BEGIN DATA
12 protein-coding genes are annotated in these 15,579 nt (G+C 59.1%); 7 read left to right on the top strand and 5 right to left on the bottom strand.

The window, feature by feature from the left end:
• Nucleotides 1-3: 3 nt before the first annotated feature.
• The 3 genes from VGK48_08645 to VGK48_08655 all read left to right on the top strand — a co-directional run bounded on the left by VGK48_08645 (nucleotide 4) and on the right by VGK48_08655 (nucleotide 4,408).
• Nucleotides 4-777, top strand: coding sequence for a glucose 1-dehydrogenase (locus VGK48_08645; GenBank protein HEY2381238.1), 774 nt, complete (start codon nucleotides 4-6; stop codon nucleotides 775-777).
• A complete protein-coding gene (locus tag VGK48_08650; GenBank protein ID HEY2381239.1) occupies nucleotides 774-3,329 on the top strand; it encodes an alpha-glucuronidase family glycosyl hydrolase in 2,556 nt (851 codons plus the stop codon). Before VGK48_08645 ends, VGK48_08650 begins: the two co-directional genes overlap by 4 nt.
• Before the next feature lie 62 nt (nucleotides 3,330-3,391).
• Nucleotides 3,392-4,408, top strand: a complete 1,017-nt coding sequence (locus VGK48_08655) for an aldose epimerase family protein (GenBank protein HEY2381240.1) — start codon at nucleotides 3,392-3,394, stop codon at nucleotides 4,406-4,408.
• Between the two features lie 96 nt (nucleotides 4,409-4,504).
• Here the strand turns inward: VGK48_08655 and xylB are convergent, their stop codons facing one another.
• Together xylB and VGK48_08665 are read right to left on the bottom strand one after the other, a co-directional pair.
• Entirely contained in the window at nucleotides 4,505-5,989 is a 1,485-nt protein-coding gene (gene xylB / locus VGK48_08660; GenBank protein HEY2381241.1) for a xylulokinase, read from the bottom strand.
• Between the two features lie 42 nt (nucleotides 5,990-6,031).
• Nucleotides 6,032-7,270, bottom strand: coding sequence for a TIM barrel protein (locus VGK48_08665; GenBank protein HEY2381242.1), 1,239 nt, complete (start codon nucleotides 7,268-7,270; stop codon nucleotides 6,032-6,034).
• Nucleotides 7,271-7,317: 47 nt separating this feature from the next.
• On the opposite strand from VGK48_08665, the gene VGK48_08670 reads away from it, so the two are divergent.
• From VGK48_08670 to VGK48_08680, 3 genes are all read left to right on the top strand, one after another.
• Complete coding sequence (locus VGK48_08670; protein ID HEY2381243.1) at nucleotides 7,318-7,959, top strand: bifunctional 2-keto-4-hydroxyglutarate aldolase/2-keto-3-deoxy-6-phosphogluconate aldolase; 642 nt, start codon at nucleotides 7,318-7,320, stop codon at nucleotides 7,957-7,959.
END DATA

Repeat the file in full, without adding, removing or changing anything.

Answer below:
12 protein-coding genes are annotated in these 15,579 nt (G+C 59.1%); 7 read left to right on the top strand and 5 right to left on the bottom strand.

The window, feature by feature from the left end:
• Nucleotides 1-3: 3 nt before the first annotated feature.
• The 3 genes from VGK48_08645 to VGK48_08655 all read left to right on the top strand — a co-directional run bounded on the left by VGK48_08645 (nucleotide 4) and on the right by VGK48_08655 (nucleotide 4,408).
• Nucleotides 4-777, top strand: coding sequence for a glucose 1-dehydrogenase (locus VGK48_08645; GenBank protein HEY2381238.1), 774 nt, complete (start codon nucleotides 4-6; stop codon nucleotides 775-777).
• A complete protein-coding gene (locus tag VGK48_08650; GenBank protein ID HEY2381239.1) occupies nucleotides 774-3,329 on the top strand; it encodes an alpha-glucuronidase family glycosyl hydrolase in 2,556 nt (851 codons plus the stop codon). Before VGK48_08645 ends, VGK48_08650 begins: the two co-directional genes overlap by 4 nt.
• Before the next feature lie 62 nt (nucleotides 3,330-3,391).
• Nucleotides 3,392-4,408, top strand: a complete 1,017-nt coding sequence (locus VGK48_08655) for an aldose epimerase family protein (GenBank protein HEY2381240.1) — start codon at nucleotides 3,392-3,394, stop codon at nucleotides 4,406-4,408.
• Between the two features lie 96 nt (nucleotides 4,409-4,504).
• Here the strand turns inward: VGK48_08655 and xylB are convergent, their stop codons facing one another.
• Together xylB and VGK48_08665 are read right to left on the bottom strand one after the other, a co-directional pair.
• Entirely contained in the window at nucleotides 4,505-5,989 is a 1,485-nt protein-coding gene (gene xylB / locus VGK48_08660; GenBank protein HEY2381241.1) for a xylulokinase, read from the bottom strand.
• Between the two features lie 42 nt (nucleotides 5,990-6,031).
• Nucleotides 6,032-7,270, bottom strand: coding sequence for a TIM barrel protein (locus VGK48_08665; GenBank protein HEY2381242.1), 1,239 nt, complete (start codon nucleotides 7,268-7,270; stop codon nucleotides 6,032-6,034).
• Nucleotides 7,271-7,317: 47 nt separating this feature from the next.
• On the opposite strand from VGK48_08665, the gene VGK48_08670 reads away from it, so the two are divergent.
• From VGK48_08670 to VGK48_08680, 3 genes are all read left to right on the top strand, one after another.
• Complete coding sequence (locus VGK48_08670; protein ID HEY2381243.1) at nucleotides 7,318-7,959, top strand: bifunctional 2-keto-4-hydroxyglutarate aldolase/2-keto-3-deoxy-6-phosphogluconate aldolase; 642 nt, start codon at nucleotides 7,318-7,320, stop codon at nucleotides 7,957-7,959.